I must confess you my love for giant roses! Now that my gardening grounds are reduced to next to nothing I realised that among all roses in the vast rose world, I truly have a passion for the ramblers and climbers that romp up to more than 10 meters...
The Banksias in all their forms, R. Filipes Kiftsgate, R. Cooperii they all make me weak.
Not that I despise the rest, I still love a lot of other roses, but nothing moves me like the vision of a whole tree or barn clothed in a cloud of blooms.
Giant rambler roses give you the real idea of how incredibly strong and resistant roses are! There is nothing frail and in need of pampering about them! In a couple of years they can literally swallow a garage (and I can only dream of them covering all hideous barns around), bury it under masses of petals and all this without the slightest care from the gardener. No pruning and tying needed there, the canes shoot up in the air and harpoon anything that crosses their way.
But I would like to talk about quite a special rose today.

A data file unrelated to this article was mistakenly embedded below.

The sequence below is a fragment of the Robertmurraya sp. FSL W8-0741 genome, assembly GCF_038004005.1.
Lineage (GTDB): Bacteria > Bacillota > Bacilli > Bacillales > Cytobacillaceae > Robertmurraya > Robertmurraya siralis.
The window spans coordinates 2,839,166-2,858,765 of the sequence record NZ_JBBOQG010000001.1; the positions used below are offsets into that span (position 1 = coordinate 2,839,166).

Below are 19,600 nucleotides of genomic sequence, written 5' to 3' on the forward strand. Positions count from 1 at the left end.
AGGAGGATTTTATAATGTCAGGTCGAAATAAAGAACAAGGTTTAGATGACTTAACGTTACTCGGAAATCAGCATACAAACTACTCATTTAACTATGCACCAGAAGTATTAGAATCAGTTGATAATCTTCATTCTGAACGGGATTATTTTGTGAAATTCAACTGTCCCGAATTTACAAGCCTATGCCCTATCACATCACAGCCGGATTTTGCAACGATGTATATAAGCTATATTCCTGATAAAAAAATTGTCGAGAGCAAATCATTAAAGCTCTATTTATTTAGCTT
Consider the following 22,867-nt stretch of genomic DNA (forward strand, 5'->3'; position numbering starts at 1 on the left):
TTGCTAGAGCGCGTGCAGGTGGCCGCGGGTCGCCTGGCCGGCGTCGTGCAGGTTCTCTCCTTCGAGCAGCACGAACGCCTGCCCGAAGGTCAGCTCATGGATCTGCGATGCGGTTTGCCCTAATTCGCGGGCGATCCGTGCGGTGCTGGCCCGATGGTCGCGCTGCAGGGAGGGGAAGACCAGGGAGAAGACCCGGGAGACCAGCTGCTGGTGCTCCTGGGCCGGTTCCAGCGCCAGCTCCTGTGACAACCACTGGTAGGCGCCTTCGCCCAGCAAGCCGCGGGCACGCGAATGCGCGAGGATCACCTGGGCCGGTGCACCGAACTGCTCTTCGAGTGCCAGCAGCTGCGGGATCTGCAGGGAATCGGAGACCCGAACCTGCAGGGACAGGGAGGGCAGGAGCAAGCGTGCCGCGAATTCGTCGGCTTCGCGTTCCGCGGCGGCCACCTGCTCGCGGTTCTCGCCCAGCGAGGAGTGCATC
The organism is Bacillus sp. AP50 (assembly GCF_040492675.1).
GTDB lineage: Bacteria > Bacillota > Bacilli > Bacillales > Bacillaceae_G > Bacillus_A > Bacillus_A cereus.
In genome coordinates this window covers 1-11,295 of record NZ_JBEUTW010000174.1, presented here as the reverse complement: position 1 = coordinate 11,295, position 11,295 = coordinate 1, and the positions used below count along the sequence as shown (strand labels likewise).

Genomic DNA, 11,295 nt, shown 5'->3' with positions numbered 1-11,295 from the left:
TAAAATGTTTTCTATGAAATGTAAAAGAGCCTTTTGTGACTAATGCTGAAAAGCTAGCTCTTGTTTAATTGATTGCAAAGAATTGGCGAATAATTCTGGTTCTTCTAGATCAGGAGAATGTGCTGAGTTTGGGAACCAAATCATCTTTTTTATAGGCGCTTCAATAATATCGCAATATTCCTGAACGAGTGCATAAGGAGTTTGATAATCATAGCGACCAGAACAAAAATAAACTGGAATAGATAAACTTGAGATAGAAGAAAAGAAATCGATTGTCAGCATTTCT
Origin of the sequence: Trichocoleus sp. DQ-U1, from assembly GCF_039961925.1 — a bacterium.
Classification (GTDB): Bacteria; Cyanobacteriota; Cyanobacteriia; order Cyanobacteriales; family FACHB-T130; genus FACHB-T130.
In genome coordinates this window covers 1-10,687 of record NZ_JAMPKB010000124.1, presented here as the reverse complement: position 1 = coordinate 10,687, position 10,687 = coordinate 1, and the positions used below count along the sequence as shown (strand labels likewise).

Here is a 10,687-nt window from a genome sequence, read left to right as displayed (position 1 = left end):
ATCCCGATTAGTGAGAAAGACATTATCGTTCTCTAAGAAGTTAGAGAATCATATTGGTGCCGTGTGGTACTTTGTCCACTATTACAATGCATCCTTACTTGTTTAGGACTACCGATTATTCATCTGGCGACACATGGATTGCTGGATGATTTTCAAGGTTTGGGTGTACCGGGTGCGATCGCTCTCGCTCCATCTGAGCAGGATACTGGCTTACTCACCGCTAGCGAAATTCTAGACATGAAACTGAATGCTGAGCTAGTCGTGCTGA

The first time I saw it was at the Villa Hanbury on the Ligurian coast in Italy. The villa in itself is worth the trip, since it is a marvellous place perched on the Mortola promontory above the sea and its botanical garden is charming.
The rose in question is called "Belle Portugaise" and is a climbing Hybrid Tea obtained by Henry Cayeux at the beginning of the XXth century.
Cayeux gives its parentage in Rosa Gigantea x R. Madame Léonie Vienot, though in many catalogues it is R. Gigantea x Reine Marie Henriette.
As you can see, the flowers are born on unusually long and thin stems which nod graciously as the blooms unfold and become heavier. The buds are particularly long and pointed matching the shape of the light green leaves. The whole plant appears graciously slender in spite of the impressive size.
Now Belle Portugaise was born at the Botanical Garden in Lisbon under the warm sun of Portugal. A daughter of the Rosa Gigantea and with Tea ancestors it is rather tender and not loving of cold climates. Maybe this is the reason it is virtually non existent in most rose catalogues of our days, apart from the most specialised ones. ( Peter Beals of course has it!!!) It is a pity since a Belle Portugaise in full bloom is a vision of absolute elegance.
pergola at Villa Hanbury in early March
Villa Hanbury, La Mortola
stairs covered bu pergola at Villa Hanbury
Villa Hanbury, view of the gardens